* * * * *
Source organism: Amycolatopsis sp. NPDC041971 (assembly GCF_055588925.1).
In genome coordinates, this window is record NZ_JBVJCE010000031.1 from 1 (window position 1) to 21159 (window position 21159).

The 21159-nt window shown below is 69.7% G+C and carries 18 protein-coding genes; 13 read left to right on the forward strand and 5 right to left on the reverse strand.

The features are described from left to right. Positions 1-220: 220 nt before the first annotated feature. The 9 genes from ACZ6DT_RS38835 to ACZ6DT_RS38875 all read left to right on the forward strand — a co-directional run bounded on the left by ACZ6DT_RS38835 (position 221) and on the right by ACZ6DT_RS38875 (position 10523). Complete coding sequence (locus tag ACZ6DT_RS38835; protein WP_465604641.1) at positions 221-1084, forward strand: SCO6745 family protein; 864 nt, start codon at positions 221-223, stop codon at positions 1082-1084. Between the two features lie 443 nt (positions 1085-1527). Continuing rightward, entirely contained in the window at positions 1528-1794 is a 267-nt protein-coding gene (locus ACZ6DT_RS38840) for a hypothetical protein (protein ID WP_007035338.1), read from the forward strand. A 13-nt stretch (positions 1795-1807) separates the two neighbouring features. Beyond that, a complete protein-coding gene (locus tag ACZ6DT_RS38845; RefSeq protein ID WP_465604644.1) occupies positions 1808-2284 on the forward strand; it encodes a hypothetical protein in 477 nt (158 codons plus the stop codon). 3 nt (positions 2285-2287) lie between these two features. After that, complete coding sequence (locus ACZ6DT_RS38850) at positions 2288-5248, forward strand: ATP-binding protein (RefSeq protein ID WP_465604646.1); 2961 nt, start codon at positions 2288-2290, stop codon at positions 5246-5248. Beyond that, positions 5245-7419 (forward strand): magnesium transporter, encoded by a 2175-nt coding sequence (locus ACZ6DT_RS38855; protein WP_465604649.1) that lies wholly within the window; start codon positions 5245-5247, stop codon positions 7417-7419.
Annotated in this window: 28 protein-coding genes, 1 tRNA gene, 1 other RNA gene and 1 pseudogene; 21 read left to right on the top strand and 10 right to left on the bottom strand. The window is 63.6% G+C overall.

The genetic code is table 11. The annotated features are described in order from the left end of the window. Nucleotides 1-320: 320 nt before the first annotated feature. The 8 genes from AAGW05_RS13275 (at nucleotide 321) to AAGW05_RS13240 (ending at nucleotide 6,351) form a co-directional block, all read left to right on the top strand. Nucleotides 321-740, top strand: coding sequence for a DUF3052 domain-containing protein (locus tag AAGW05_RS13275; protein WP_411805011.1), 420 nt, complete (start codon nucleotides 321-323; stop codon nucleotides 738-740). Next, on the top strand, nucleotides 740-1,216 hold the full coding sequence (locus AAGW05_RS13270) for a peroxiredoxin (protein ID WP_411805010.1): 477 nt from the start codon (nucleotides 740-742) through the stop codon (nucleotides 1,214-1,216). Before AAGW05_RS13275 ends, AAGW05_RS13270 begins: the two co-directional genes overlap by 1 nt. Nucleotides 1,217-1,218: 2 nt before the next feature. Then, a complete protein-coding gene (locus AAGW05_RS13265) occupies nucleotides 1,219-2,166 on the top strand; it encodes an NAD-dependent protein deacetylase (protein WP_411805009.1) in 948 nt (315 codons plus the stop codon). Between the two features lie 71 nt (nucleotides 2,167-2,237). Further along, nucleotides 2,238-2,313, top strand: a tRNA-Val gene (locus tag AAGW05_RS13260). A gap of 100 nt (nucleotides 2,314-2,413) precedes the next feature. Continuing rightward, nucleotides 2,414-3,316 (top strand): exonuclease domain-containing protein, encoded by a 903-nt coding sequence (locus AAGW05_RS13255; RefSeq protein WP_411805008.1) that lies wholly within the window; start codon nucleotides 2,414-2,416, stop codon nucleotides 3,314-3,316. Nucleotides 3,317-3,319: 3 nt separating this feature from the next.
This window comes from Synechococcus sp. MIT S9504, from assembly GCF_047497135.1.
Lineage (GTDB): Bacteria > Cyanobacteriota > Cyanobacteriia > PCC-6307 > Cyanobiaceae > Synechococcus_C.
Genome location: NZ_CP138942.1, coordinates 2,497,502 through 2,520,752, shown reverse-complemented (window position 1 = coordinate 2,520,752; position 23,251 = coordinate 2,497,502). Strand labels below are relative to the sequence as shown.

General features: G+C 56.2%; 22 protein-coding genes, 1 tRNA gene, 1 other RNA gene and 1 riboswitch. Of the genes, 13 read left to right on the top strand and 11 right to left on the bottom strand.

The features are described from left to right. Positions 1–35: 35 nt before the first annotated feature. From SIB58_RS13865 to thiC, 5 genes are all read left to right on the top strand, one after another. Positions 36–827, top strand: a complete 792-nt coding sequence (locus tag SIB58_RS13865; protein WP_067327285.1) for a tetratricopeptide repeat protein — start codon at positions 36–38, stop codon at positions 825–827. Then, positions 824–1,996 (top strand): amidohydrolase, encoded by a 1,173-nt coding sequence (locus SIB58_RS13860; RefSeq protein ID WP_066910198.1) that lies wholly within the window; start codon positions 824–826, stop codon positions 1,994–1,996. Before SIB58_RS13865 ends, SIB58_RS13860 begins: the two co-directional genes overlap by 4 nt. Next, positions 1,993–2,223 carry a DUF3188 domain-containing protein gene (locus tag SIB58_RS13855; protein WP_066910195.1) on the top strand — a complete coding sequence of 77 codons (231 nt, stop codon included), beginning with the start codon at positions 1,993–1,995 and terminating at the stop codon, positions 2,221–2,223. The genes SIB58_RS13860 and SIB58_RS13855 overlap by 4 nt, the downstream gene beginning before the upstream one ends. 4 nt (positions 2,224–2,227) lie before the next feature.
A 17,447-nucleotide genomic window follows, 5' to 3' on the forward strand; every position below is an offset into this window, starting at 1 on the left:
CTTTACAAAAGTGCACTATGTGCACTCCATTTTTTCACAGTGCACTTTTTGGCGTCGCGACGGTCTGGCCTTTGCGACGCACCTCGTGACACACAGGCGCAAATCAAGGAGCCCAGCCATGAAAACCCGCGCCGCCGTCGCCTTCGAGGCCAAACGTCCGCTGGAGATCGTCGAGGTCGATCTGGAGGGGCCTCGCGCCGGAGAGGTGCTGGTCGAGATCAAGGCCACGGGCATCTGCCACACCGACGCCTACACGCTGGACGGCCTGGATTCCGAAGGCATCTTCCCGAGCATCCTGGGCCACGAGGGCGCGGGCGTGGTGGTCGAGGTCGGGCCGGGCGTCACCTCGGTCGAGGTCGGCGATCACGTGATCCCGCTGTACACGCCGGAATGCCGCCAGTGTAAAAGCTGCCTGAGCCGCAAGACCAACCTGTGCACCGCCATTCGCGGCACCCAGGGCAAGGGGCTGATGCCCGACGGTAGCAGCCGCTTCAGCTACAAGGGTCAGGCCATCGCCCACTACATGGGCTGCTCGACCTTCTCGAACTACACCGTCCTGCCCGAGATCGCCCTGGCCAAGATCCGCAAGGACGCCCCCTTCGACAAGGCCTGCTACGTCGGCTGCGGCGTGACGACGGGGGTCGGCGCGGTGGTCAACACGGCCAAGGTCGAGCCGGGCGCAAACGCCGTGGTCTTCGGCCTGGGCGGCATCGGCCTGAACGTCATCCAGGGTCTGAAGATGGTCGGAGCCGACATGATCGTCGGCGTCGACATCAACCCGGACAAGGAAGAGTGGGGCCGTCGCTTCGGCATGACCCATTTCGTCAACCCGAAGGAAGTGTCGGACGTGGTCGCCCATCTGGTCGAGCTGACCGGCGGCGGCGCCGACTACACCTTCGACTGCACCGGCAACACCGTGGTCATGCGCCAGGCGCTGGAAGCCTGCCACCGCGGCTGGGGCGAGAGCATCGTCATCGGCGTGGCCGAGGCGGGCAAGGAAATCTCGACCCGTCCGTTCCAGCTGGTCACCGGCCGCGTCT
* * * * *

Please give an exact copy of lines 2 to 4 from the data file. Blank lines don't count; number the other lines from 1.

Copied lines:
In genome coordinates, this window is record NZ_JBVJCE010000031.1 from 1 (window position 1) to 21159 (window position 21159).

The 21159-nt window shown below is 69.7% G+C and carries 18 protein-coding genes; 13 read left to right on the forward strand and 5 right to left on the reverse strand.

The features are described from left to right. Positions 1-220: 220 nt before the first annotated feature. The 9 genes from ACZ6DT_RS38835 to ACZ6DT_RS38875 all read left to right on the forward strand — a co-directional run bounded on the left by ACZ6DT_RS38835 (position 221) and on the right by ACZ6DT_RS38875 (position 10523). Complete coding sequence (locus tag ACZ6DT_RS38835; protein WP_465604641.1) at positions 221-1084, forward strand: SCO6745 family protein; 864 nt, start codon at positions 221-223, stop codon at positions 1082-1084. Between the two features lie 443 nt (positions 1085-1527). Continuing rightward, entirely contained in the window at positions 1528-1794 is a 267-nt protein-coding gene (locus ACZ6DT_RS38840) for a hypothetical protein (protein ID WP_007035338.1), read from the forward strand. A 13-nt stretch (positions 1795-1807) separates the two neighbouring features. Beyond that, a complete protein-coding gene (locus tag ACZ6DT_RS38845; RefSeq protein ID WP_465604644.1) occupies positions 1808-2284 on the forward strand; it encodes a hypothetical protein in 477 nt (158 codons plus the stop codon). 3 nt (positions 2285-2287) lie between these two features. After that, complete coding sequence (locus ACZ6DT_RS38850) at positions 2288-5248, forward strand: ATP-binding protein (RefSeq protein ID WP_465604646.1); 2961 nt, start codon at positions 2288-2290, stop codon at positions 5246-5248. Beyond that, positions 5245-7419 (forward strand): magnesium transporter, encoded by a 2175-nt coding sequence (locus ACZ6DT_RS38855; protein WP_465604649.1) that lies wholly within the window; start codon positions 5245-5247, stop codon positions 7417-7419.